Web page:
Lactalbumin is often used as a synonym for whey protein, which isn't quite correct. In the protein industry the word lactalbumin refers to a protein powder manufactured from whey using a high heat process. Lactalbumin contains abnormally high amounts of heat-denatured beta-lactoglobulin. Since high heat and acid are used in the manufacture of lactalbumin, most of the vital whey protein fractions present in the powder become denatured, or broken apart.
The original ion-exchange proteins offered to bodybuilders about five years ago were probably the lowest quality from a nutritional standpoint when compared to ultrafiltered whey. One frequent criticism of ultrafiltered whey is that it has a higher fat content. But the truth is that all whey proteins contain some fat, since completely removing all traces of fat would require hydrolyzing the protein, which in turn denatures the protein. Once protein is denatured, its biological activity is gone.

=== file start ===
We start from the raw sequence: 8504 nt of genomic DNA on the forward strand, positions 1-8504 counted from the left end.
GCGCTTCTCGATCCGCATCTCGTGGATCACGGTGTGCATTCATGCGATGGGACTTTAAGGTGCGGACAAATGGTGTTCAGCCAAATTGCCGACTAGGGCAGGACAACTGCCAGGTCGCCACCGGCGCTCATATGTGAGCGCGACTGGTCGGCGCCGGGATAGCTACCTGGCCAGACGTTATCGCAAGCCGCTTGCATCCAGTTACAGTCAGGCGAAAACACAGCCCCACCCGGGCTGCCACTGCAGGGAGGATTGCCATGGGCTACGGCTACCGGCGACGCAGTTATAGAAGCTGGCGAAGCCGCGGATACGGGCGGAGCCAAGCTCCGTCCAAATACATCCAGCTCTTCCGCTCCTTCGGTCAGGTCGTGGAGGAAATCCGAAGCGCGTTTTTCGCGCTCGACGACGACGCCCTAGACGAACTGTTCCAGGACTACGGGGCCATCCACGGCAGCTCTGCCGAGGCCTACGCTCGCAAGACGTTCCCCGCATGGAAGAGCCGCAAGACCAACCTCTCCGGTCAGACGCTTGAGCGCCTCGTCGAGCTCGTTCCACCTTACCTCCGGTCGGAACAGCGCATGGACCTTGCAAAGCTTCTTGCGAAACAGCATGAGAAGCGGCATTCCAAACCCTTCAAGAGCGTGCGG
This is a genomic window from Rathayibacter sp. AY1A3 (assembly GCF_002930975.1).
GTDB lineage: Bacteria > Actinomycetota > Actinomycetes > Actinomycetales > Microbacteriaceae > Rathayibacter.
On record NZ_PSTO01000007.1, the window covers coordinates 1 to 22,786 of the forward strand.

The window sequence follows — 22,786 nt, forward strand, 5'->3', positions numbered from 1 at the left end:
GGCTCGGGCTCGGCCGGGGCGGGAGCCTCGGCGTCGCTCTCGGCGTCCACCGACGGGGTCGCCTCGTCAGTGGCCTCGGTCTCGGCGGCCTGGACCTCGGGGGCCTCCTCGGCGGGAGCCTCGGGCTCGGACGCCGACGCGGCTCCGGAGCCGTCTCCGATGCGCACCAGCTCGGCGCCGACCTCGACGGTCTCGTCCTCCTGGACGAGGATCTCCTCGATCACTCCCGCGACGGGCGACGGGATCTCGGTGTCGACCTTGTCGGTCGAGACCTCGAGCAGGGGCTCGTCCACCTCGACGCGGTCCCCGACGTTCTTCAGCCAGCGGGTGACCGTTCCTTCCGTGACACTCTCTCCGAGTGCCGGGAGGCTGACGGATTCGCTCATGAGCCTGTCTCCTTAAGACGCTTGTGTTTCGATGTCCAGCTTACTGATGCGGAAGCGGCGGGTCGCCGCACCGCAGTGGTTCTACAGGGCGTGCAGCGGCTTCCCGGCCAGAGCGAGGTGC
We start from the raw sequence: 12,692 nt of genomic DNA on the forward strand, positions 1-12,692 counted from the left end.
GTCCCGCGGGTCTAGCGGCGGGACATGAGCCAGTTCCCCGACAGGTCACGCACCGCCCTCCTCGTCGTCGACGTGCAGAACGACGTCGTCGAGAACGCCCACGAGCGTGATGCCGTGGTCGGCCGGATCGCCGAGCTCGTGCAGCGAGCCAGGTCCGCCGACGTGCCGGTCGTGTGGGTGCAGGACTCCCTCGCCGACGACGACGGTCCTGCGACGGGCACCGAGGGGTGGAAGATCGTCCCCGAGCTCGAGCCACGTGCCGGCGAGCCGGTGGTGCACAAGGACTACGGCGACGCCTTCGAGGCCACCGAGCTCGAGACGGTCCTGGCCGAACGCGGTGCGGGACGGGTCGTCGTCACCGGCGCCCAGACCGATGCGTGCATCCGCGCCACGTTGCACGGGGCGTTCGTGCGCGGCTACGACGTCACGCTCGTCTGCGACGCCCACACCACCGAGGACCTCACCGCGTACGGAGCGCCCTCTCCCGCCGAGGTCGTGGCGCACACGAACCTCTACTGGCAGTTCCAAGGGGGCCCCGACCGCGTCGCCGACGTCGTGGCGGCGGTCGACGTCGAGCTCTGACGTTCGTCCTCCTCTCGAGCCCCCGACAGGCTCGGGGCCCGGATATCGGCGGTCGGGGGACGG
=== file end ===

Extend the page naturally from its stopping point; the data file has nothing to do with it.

The fat bound in the whey protein structure is higher in saturated fat and cholesterol than normal milk fat. The reason you don't often see the true fat content of whey supplements listed is that the bound fat in the whey can only be analyzed by acid hydrolysis, which would denature the native proteins in the whey. The fat content of whey is usually analyzed by ether extraction, which only measures free fat, not the fat bound to proteins. Using the ether extraction technique results in a much lower—though inaccurate—listing of the fat content of a whey protein supplement.
In fact, I've yet to see a commercial whey protein supplement that has a true listing of its fat and cholesterol content on the label. If these companies get caught by the Food and Drug Administration, they'll face stiff penalties for false labeling. Any milk-derived protein supplement or meal replacement that lists zero fat and cholesterol on the label is misleading consumers and may be guilty of fraudulent label practices.
For every 50 grams of milk-derived protein per serving, the cholesterol content will probably equal 50 to 75 milligrams. In 20 grams of whey protein there will be at least 15 milligrams of cholesterol, and if one of the primary ingredients listed on the label is whey protein concentrate, the cholesterol levels are probably closer to 50 milligrams or higher.